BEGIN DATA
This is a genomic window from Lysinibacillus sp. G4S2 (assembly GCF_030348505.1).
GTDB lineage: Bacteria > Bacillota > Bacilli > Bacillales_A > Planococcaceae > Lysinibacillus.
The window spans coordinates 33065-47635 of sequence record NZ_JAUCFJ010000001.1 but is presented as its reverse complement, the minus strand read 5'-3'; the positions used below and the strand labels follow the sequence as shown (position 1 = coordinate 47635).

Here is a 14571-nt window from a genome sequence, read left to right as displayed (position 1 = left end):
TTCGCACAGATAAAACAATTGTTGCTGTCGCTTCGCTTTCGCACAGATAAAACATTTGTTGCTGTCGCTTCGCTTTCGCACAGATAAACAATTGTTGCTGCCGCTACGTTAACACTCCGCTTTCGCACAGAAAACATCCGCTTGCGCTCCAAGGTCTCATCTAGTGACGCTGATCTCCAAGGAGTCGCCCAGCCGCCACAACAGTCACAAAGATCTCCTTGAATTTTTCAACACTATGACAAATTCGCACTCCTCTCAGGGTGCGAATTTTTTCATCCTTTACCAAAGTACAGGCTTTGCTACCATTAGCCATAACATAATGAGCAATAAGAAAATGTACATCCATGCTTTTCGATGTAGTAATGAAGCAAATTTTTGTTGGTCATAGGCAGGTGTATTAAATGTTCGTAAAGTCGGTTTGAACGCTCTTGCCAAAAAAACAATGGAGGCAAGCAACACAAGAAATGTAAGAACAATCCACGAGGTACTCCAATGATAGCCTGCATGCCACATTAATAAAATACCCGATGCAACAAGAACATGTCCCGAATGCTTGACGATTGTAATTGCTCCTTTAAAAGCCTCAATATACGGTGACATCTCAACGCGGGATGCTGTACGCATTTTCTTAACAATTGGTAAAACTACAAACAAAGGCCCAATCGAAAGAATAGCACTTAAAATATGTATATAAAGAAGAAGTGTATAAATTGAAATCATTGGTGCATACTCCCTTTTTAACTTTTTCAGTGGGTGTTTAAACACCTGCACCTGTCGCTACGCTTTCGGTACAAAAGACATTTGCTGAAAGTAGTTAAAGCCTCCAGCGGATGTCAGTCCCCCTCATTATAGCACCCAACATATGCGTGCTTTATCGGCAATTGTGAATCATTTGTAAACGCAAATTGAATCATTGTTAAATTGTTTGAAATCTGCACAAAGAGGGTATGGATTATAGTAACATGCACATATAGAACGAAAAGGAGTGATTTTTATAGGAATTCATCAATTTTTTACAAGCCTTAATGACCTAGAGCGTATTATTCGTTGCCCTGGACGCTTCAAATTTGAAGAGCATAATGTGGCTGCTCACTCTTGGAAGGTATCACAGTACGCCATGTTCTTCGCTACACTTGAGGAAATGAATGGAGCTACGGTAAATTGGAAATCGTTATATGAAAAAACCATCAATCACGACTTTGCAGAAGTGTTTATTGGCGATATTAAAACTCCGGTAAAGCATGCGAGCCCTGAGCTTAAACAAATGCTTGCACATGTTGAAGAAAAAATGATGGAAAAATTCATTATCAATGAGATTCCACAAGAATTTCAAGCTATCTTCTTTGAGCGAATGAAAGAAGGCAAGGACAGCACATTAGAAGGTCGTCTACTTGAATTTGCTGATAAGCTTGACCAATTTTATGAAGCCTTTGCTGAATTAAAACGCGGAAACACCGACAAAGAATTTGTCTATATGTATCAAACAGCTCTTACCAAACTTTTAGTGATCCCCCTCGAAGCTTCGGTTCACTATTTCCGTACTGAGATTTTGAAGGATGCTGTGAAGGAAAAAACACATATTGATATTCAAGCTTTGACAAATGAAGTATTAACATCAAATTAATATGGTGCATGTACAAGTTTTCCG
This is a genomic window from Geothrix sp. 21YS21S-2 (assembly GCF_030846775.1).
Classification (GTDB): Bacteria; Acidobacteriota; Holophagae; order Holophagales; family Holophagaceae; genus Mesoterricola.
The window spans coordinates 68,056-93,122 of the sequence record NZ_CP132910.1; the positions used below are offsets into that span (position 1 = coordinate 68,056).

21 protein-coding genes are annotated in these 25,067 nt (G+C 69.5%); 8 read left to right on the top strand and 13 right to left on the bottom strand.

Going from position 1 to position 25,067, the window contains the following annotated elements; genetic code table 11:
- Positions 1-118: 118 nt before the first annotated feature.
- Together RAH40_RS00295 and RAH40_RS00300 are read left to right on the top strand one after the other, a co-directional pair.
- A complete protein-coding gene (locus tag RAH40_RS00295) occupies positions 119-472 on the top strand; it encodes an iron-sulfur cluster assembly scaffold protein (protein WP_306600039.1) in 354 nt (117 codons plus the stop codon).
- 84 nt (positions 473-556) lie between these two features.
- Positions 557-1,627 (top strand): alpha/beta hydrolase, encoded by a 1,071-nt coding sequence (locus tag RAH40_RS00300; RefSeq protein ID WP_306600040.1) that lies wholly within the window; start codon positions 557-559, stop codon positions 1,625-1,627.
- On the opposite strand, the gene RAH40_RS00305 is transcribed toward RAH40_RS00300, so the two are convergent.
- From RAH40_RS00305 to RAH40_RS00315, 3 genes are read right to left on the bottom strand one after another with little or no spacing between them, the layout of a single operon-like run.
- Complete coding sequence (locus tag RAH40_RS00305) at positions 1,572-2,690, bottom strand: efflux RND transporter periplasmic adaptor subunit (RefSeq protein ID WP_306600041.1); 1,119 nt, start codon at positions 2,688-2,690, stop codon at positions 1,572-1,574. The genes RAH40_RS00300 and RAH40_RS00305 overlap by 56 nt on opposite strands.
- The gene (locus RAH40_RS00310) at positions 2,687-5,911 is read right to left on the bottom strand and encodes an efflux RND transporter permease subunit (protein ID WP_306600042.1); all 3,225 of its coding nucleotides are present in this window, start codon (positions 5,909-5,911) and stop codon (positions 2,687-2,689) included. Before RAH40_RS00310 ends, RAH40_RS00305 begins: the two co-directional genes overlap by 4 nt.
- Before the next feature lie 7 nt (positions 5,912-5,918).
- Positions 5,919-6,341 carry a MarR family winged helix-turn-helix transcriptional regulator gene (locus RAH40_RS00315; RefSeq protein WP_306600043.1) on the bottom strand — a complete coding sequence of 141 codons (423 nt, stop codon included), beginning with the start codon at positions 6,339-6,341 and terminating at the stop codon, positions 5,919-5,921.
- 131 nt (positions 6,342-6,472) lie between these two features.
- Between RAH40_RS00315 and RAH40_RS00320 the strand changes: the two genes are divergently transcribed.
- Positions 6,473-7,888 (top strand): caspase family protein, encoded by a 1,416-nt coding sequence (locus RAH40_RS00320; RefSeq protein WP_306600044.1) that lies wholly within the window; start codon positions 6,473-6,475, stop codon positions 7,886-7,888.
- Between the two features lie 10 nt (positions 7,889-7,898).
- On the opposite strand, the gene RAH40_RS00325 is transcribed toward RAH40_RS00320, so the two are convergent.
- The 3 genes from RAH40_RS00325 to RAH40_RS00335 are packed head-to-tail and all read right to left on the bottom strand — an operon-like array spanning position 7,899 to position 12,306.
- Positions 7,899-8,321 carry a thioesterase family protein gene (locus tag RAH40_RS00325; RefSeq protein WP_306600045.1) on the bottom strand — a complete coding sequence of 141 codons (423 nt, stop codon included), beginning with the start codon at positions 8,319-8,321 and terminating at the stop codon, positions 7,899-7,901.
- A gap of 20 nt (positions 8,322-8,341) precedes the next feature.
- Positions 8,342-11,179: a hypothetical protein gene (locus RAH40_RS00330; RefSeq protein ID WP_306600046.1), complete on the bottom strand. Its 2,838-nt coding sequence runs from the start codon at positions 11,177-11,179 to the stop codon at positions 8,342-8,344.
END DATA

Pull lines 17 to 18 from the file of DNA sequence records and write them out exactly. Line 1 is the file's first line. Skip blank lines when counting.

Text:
- From RAH40_RS00305 to RAH40_RS00315, 3 genes are read right to left on the bottom strand one after another with little or no spacing between them, the layout of a single operon-like run.
- Complete coding sequence (locus tag RAH40_RS00305) at positions 1,572-2,690, bottom strand: efflux RND transporter periplasmic adaptor subunit (RefSeq protein ID WP_306600041.1); 1,119 nt, start codon at positions 2,688-2,690, stop codon at positions 1,572-1,574. The genes RAH40_RS00300 and RAH40_RS00305 overlap by 56 nt on opposite strands.